Family Composition


While listing assets is an important part of the estate planning process, it is equally important to know who the legal heirs are.


Establishing a clear picture of the person’s family relations is essential. These family relationships play a critical role in setting up an estate plan. 


An “heir” is a person called to the succession either by the provision of a will or by operation of law[5]. In the Philippines, certain heirs known as the “compulsory heirs” are given priority and a definite share in the inheritance. These compulsory heirs cannot be disregarded in the distribution of the assets of an estate.


By listing family members and creating a family tree, the compulsory heirs of an estate would come to light. A family tree will paint a clear picture of the heirs and the various relationships that govern them. 


Heirs and the relationships between each one of them affect how they inherit from the estate. These different relationships will be the basis of who gets what and how much that heir would be receiving out of the estate.


Transfer of Assets


With the inventory of assets and the family tree in order, what now? How will these assets be transferred to the heirs of the estate owner? 


There are several ways ownership over property can be transferred. In terms of succession, ownership may be transferred through testamentary sucession, legal or intestate succession, or a mix between the two.[6]


Testamentary succession occurs when, upon a person’s death, the assets that form his or her estate is passed on to the heirs through a last will and testament[7]. The owner of an estate may choose to execute a will, that must be in accordance with the form prescribed by law, which would serve as the basis for transfer and distribution of the assets of his or her estate. Transfer through a will is subject also to the legal requirements that govern the rightful share of each and every compulsory heir of the estate.


If, on the other hand, a person passes away without executing a will, legal or intestate succession will take place.[8] In the absence of an Extrajudicial Settlement among heirs to the estate, the law takes charge on how the estate is to be distributed.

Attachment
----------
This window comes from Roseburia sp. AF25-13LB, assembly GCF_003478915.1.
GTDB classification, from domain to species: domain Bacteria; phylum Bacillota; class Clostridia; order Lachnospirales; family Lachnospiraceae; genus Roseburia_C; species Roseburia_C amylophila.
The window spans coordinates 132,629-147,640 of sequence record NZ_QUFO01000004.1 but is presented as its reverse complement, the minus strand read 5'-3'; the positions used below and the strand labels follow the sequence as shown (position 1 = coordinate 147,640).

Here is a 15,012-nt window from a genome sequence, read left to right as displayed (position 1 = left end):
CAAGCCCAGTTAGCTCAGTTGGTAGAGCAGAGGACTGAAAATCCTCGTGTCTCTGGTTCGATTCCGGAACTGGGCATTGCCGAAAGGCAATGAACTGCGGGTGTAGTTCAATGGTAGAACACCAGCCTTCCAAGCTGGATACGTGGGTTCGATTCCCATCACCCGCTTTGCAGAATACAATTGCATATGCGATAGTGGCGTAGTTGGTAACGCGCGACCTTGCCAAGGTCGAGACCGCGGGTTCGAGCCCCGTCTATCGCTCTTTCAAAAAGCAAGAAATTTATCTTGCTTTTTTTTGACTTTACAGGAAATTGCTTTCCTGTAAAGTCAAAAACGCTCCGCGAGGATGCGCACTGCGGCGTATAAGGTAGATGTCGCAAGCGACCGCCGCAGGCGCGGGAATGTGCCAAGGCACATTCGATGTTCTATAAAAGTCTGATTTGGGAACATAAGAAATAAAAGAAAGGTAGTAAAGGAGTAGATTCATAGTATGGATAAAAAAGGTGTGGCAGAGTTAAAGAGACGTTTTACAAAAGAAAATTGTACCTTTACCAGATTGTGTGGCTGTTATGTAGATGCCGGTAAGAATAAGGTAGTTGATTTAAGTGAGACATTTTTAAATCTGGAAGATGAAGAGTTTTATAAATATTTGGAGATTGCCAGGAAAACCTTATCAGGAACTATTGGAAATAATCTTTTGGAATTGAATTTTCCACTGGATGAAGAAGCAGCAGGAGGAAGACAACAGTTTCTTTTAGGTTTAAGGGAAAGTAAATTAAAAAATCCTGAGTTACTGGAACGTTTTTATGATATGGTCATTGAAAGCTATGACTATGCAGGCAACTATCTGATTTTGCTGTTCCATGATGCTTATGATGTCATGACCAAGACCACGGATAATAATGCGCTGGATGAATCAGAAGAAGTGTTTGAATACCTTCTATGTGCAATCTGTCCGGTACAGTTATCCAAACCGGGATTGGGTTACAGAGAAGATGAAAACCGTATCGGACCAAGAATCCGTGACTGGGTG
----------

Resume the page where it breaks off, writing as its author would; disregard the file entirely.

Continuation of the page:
Mixed Succession comes into play when the last will and testament fails to completely dispose of a person’s properties. 


Estate Taxes 


On 19 December 2017, the Tax Reform for Acceleration and Inclusion (“TRAIN”) was signed into law. The TRAIN made several amendments that affected the National Internal Revenue Code of 1997. Among the provisions amended were the provision covering the payment of “estate taxes”.


The TRAIN law now implements a flat tax rate of six percent (6%)  based on the value of the net estate[9].  The law also eliminated medical expenses, judicial expenses, and funeral expenses as acceptable deductions[10]. The TRAIN law further raised the Standard Deduction allowed to Five Million Pesos (Php 5,000,000.00). Further, there is an added deduction for a Family Home equivalent to its current fair market value up to Ten Million Pesos (Php 10,000,000.00) provided that if its current fair market value exceeds Ten Million Pesos (Php 10,000,000.00), the excess shall be subject to estate tax[11].


These are just some of the salient points that cover taxes to be paid when settling your estate or when, upon your passing, your estate’s assets are to be transferred. 




While we hope we have helped demystify estate planning for you and have shed light on its importance, you will surely encounter complexities which you will navigate better through the help of a legal counsel. 


A competent legal counsel will surely guide and help you understand the intricacies of the law, and help execute the necessary documents required to carry-out your estate plan. Legal counsel will definitely help in translating the relationships between your heirs and provide the  valuable information on who should receive what and how much each and every heir must/would receive from your estate. Furthermore, guidance of competent counsel is necessary in the proper execution of a will, and thereafter to process the distribution, payment of the appropriate taxes, and eventual transfer of assets to your heirs and beneficiaries. 


They say that today is all we have as tomorrow is not guaranteed. Give yourself and your loved ones the gift of peace of mind, take action now to secure the future of your loved ones. Be prepared. Have an estate plan.


John Patrick "JP" F. Ingles assists with estate planning and estate settlement matters for ILC Law. You can read more about JP here and contact him here.

Read more articles and the disclaimer here.


[1] Civil Code of the Philippines, Art 414

[2] Id. 

[3] Maria Victoria Rotor-Hilado, A Well-Ordered Estate: Organizing your Assets and Paper work Prior to State Planning or Death) (2017) 

[4] Id.

[5] Civil Code of the Philippines, Art 782

[6] Id. Art 778

[7] Id. Art 779

[8] Id. Art 960

[9] Tax Reform for Acceleration and Inclusion, (TRAIN), Republic Act No. 10963, Section 22 (2018) 

[10] Id., Section 23

[11] Id.